What would be more beneficial, CNA or EMT?

  1. I've finished the 1st year of nursing school in an ADN program. I want to futher my skills, having no medical experience previously. But I also want to better my chances at obtaining an RN position when I graduate as well. I was thinking of taking an CNA or EMT course over the summer. Do you think this would make me more competitive, and which would be the better of the two?
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    Joined: Apr '09; Posts: 12

    11 Comments

  3. by   twinwilt
    I am both a CNA and EMt. I think the CNA would be benefial as you would already be working in the field of nursing and making contacts and seeing the skills in action so you will have experience when you get your RN. An emt is exciting, but does not teach you to be a good nurse. Some states will grant you a CNa license once you have completed your first year in nursing school. I know Maryland does. All you need is a letter from the program and apply for the CNa license.
  4. by   Definingmyfuture
    I would agree that becoming a CNA would be more beneficial. I am starting the CNA program in July becasue it is a pre-req here for the ADN.
  5. by   MattiesMama
    I'm actually doing both...I'm eligible to take the CNA test after the first semester of my program so I'm going to do that, but I also will get the EMT because I want to get a job as an ER Tech. But if you had to choose one or the other, I would go the CNA route
  6. by   MassADNstudent
    However, will it be worth it to get my CNA if I can't find a job as one in the next year. I'm in an ADN course, so I'm half done and won't be able to practice below my license. Even with an RN, can I still be an EMT?
  7. by   Blueorchid
    Just something to add about being an EMT- some states don't grant you the right to work as an EMT upon passing the course through college or your local firehouse. I saw Maryland tossed out there, many states like to combine firefighter requirements and EMT-B requirements. Here if you pass an EMT-B course you have to be affiliated with an EMS service for a particular number of hours before you get your card. After that, you have to get through Firefighter I before you can consider working and getting paid as an EMT-B- unless you have that you're just a volunteer. If you're looking to make money its easier to get your CNA and work from there (provided Massachusetts has the same things Maryland does).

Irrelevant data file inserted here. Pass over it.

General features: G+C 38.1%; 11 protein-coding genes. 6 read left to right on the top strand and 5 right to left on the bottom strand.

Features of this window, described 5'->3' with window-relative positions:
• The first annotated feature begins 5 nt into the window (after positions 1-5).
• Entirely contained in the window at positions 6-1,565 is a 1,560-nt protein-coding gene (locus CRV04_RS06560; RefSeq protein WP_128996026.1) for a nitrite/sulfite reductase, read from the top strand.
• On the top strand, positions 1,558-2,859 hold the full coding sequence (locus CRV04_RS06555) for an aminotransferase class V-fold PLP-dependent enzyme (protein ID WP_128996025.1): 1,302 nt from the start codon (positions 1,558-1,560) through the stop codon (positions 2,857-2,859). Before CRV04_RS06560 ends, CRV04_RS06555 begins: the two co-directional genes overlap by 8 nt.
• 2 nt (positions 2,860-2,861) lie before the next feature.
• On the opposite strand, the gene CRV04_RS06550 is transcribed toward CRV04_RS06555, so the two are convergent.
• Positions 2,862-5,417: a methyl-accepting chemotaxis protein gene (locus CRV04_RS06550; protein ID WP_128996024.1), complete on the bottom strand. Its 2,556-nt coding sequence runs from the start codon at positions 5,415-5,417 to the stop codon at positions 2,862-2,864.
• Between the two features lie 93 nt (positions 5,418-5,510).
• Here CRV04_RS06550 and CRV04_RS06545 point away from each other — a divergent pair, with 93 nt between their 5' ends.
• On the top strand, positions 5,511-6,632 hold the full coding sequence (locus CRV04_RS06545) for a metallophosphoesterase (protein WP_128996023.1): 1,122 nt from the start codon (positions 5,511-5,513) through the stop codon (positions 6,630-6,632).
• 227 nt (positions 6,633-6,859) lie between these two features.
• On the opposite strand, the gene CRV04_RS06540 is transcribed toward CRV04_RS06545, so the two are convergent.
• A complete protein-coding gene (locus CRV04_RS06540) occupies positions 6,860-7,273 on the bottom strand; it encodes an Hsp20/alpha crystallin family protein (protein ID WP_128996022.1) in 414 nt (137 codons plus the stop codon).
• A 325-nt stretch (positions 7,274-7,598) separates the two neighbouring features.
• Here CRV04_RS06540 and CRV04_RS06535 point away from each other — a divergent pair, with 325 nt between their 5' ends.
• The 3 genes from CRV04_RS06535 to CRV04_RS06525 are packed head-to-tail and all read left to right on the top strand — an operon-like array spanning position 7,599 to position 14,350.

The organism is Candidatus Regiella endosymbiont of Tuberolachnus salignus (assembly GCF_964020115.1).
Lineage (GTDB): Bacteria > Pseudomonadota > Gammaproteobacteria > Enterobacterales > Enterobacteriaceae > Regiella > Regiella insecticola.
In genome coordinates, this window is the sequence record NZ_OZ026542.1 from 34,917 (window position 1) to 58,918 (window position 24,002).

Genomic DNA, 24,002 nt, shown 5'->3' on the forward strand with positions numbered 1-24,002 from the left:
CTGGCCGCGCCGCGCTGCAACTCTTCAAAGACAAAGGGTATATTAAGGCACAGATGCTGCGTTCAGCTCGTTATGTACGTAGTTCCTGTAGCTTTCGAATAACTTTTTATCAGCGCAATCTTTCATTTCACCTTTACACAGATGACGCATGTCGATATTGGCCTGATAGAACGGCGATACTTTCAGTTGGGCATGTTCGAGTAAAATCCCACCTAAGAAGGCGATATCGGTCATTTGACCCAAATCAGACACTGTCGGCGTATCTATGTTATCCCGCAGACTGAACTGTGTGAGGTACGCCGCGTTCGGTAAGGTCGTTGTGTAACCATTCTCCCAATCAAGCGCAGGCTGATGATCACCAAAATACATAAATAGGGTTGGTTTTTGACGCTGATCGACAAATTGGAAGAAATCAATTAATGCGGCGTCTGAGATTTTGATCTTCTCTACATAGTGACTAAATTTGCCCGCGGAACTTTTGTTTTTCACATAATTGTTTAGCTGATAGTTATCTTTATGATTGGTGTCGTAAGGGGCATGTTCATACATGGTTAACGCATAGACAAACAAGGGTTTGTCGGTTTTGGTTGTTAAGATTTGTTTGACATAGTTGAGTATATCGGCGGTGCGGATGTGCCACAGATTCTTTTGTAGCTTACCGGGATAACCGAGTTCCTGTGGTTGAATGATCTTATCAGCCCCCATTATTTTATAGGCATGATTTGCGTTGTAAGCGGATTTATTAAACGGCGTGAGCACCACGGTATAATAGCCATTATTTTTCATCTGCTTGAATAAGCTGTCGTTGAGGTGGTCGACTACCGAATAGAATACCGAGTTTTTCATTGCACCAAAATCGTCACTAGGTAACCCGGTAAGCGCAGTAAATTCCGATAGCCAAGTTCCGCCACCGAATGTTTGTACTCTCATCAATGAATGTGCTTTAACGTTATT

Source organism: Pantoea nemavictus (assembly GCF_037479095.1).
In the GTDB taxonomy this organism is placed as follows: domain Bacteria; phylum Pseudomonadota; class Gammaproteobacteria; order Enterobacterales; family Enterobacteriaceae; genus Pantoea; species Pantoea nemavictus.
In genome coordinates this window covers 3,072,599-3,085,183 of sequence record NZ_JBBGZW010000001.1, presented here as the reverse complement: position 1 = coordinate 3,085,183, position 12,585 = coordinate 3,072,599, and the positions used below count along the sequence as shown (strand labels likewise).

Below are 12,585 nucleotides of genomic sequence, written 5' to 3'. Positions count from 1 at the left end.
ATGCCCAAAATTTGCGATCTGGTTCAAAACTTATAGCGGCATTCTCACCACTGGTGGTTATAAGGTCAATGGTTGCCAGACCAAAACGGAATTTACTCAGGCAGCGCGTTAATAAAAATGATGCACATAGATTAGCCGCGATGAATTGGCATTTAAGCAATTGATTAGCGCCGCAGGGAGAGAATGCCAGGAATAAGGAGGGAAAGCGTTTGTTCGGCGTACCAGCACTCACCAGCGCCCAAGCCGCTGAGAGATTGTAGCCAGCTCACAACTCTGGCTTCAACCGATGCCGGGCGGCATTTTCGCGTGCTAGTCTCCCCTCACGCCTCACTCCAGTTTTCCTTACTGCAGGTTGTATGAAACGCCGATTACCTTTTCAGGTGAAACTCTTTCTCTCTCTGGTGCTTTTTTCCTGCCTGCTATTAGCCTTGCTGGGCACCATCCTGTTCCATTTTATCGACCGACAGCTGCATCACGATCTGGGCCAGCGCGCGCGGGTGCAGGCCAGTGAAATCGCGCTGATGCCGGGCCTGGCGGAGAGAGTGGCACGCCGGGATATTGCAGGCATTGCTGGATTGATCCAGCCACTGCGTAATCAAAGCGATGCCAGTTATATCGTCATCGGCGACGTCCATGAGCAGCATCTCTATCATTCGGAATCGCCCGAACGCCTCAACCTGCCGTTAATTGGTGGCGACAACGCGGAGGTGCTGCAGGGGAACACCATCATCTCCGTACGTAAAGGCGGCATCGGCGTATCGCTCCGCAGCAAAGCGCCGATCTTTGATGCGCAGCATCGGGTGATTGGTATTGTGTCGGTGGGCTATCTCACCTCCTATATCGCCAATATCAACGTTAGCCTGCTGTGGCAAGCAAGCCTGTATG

However don't just overlook EMS. There is something to be said about applying nursing assessment skills in the prehospital field. Granted most of the time its a process of ABCs and major trauma but I definitely found my time in my classes and riding a medic helped me in my Health Assessment classes.

    Good luck with whatever you decide to do.
  8. by   beth66335
    The best thing to do would be to try and get a position in a hospital as a nurse extern. If your school doesn't offer this program, you may be able to go directly through the hospital and get a position as an SNA. That way you will still be getting experience like what you will get as an RN and it may help you get a foot in the door for a grad nurse job later. Good Luck!
  9. by   rockytopRN2b
    I've done both and would definitely recommend CNA, given the choice between the two. I got to do more medical things as an EMT, but I didn't feel like I did much in the way of actual nursing skills.
  10. by   ♪♫ in my ♥
    Since you're already through your first year of nursing school, CNA would be a waste of time. Surely you've already learned how to take vital signs, turn patients, feed patients, perform peri care, get them out of bed, etc.

    The EMT class will provide you with useful, practical skills that you can use in the rest of your life and it's a whole lot more interesting to boot. You'll get experience splinting and bandaging, incident command structure, hazmat, emergency assessment, etc. I've done both my CNA and my EMT... the latter was a much more valuable experience.
  11. by   motheringis4me
    I have done both and although EMS is much more exciting if you are fortunate to be employed on an emergency truck, CNA gives you more hands on experience in a clinical setting. (I do miss those crazy calls though. )
  12. by   MattiesMama
    Quote from ♪♫ in my ♥
    Since you're already through your first year of nursing school, CNA would be a waste of time. Surely you've already learned how to take vital signs, turn patients, feed patients, perform peri care, get them out of bed, etc.

    The EMT class will provide you with useful, practical skills that you can use in the rest of your life and it's a whole lot more interesting to boot. You'll get experience splinting and bandaging, incident command structure, hazmat, emergency assessment, etc. I've done both my CNA and my EMT... the latter was a much more valuable experience.
    The tasks you listed are CNA functions but that's not all the job entails...you also need to provide emotional support, do basic assessment (so that you can alert the nurse if there is a problem) and you are part of the overall nursing team. As a nursing student you can learn a lot just from having hands on interaction with the patients and by observing the nurses on the floor.

    OP-If you are going to do one or the other I would get your CNA and try to find a job in an acute care setting or in whatever area you want to specialize in once you become a nurse...that way you will get a lot of exposure to the different medical conditions you will encounter as an RN.
  13. by   MassADNstudent
    Thank you all for the replies! I think I will go the CNA route afterall.

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